MYW v DTW, 2023 ABKB 467


10.31: Court-ordered costs award
10.41: Assessment officer’s decision

Case Summary

Following the mother’s Application for, among other things, the partition and sale of the parties’ matrimonial home, Jones J. issued his Costs Decision. He awarded the mother Costs under Column 1 of Schedule C of the Rules, plus reasonable disbursements.

While the Chambers Order provided for the mother’s entitlement to Schedule C Costs, the parties were unable to agree on the quantum and proper column. The father argued that Costs of $675 under Column 1 were appropriate. The mother argued threefold: first, Costs should be calculated with recourse to Column 3 with a multiplier of two, for a total amount of $10,696.63; second, and in the alternative, a similar calculation should be undertaken under Column 2; and third, and in the final alternative, Column 2 Costs with no multiplier.

The mother acknowledged that Courts assess Costs under Rule 10.31, and that but for the Chambers Order limiting Costs to Schedule C, she would have argued for a Costs Award in the range of 40% to 50% of reasonable Costs incurred, as per the Court of Appeal decisions in Barkwell v McDonald, 2023 ABCA 87 (“Barkwell”) and McAllister v Calgary (City), 2021 ABCA 25 (“McAllister”).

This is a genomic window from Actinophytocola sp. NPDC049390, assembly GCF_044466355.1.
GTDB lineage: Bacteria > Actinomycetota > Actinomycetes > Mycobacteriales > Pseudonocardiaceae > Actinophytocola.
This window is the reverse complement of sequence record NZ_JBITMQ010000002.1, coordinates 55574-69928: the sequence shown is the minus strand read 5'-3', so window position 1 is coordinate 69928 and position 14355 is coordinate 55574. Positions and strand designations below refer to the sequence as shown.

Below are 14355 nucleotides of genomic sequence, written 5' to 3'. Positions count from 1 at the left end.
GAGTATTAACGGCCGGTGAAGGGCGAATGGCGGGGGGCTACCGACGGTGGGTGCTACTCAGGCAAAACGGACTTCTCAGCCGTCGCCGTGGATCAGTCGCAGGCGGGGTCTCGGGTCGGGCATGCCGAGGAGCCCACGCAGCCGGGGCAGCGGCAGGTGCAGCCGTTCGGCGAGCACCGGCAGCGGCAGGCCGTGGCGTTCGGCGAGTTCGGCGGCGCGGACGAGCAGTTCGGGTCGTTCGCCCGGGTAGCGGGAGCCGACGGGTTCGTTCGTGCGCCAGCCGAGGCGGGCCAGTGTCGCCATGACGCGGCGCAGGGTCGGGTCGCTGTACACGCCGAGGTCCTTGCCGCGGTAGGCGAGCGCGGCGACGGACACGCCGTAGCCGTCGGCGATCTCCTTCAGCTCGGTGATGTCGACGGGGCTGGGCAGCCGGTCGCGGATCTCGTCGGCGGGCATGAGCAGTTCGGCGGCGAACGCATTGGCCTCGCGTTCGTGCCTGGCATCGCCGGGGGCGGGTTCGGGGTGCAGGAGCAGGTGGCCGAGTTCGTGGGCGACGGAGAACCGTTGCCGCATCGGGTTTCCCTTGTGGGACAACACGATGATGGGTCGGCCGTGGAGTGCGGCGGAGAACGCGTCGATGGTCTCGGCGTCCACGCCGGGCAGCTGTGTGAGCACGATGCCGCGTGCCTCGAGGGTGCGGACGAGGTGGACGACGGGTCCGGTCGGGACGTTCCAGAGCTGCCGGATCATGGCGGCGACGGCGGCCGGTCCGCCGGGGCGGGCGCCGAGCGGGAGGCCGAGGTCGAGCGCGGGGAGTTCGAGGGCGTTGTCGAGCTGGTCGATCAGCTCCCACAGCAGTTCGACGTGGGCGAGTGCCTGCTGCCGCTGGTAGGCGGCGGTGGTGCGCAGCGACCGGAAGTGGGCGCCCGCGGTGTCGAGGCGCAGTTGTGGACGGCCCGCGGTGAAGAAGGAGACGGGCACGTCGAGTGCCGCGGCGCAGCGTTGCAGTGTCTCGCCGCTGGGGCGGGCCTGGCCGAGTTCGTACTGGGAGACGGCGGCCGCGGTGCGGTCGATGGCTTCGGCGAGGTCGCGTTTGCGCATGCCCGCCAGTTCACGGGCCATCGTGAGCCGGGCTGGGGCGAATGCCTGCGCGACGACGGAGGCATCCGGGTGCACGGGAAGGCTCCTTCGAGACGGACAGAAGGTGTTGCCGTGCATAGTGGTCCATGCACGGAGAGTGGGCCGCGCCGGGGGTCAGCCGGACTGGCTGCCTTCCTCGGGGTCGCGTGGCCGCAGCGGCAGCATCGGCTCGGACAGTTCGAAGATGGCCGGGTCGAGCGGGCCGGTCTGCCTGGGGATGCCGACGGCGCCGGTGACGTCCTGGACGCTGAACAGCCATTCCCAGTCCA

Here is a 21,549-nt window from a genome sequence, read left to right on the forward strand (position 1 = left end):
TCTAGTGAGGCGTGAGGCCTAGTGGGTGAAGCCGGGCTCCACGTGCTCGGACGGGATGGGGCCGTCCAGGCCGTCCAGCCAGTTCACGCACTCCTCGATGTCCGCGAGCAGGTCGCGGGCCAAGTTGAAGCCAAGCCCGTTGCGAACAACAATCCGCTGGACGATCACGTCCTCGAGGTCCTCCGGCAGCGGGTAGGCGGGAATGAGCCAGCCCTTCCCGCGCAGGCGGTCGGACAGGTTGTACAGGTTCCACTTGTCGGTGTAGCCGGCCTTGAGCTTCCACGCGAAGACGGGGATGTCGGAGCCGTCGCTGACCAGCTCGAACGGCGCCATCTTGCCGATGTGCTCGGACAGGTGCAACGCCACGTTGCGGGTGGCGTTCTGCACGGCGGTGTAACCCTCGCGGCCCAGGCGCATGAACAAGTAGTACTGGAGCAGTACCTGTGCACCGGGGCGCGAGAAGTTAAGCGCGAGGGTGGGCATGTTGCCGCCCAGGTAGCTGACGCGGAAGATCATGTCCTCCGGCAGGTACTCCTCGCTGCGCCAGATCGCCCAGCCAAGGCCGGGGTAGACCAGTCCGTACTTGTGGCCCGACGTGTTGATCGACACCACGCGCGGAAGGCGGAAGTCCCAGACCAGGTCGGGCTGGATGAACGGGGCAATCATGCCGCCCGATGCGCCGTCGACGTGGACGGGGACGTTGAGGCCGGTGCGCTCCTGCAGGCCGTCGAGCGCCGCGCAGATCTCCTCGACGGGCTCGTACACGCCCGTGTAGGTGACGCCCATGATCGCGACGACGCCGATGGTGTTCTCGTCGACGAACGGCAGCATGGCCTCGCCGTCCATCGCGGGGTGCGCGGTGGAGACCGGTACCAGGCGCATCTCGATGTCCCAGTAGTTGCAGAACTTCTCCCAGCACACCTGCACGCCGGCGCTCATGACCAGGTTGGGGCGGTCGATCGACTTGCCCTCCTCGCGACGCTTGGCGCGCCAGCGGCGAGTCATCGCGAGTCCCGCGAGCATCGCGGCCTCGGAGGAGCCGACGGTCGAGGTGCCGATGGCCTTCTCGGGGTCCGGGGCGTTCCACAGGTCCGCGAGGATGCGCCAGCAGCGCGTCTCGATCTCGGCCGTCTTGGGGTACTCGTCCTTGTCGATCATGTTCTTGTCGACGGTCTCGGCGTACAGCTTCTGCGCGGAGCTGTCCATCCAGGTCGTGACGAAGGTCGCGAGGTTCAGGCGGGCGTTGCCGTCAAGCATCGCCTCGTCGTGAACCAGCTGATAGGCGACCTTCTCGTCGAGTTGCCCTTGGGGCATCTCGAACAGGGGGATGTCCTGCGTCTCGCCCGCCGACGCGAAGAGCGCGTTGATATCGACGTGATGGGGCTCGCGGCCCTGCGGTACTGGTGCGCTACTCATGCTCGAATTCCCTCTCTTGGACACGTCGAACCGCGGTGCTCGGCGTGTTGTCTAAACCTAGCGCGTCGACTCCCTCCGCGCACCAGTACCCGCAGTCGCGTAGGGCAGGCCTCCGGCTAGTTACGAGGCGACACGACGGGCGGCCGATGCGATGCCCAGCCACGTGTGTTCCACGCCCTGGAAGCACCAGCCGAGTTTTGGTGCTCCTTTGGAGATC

However, the mother also presented Jones J. with the recent Court of King’s Bench Decision in Grimes v Governors of the University of Lethbridge, 2023 ABKB 432 (“Grimes”), where Graesser J. stated that a departure from Schedule C party-party Costs requires some exceptional circumstances. The mother disagreed with Graesser J. She argued that Grimes rests on an erroneous conclusion that the Costs provisions of the Rules treat Judges and Assessment Officers alike; when in reality, they differ, as Rule 10.41(1) limits awards by Assessment Officers to “reasonable and proper costs” while Rule 10.31(1)(b) lets Judges award any amount “appropriate in the circumstances”.

Jones J. recognized that the mother’s challenge to the reasoning in Grimes represents an invitation to revisit Barkwell and McAllister. However, he declined the invitation. He stated that any clarification of the principles from Barkwell and McAllister, and their application in Grimes, rests with the Court of Appeal.  

Jones J. awarded Costs in favour of the mother under Column 1. He relied on the McAllister decision for the proposition that “Schedule C can be particularly useful and efficient in high volume interlocutory matters such as chambers applications”. There was no evidence that the father’s conduct justified an award of enhanced Costs.

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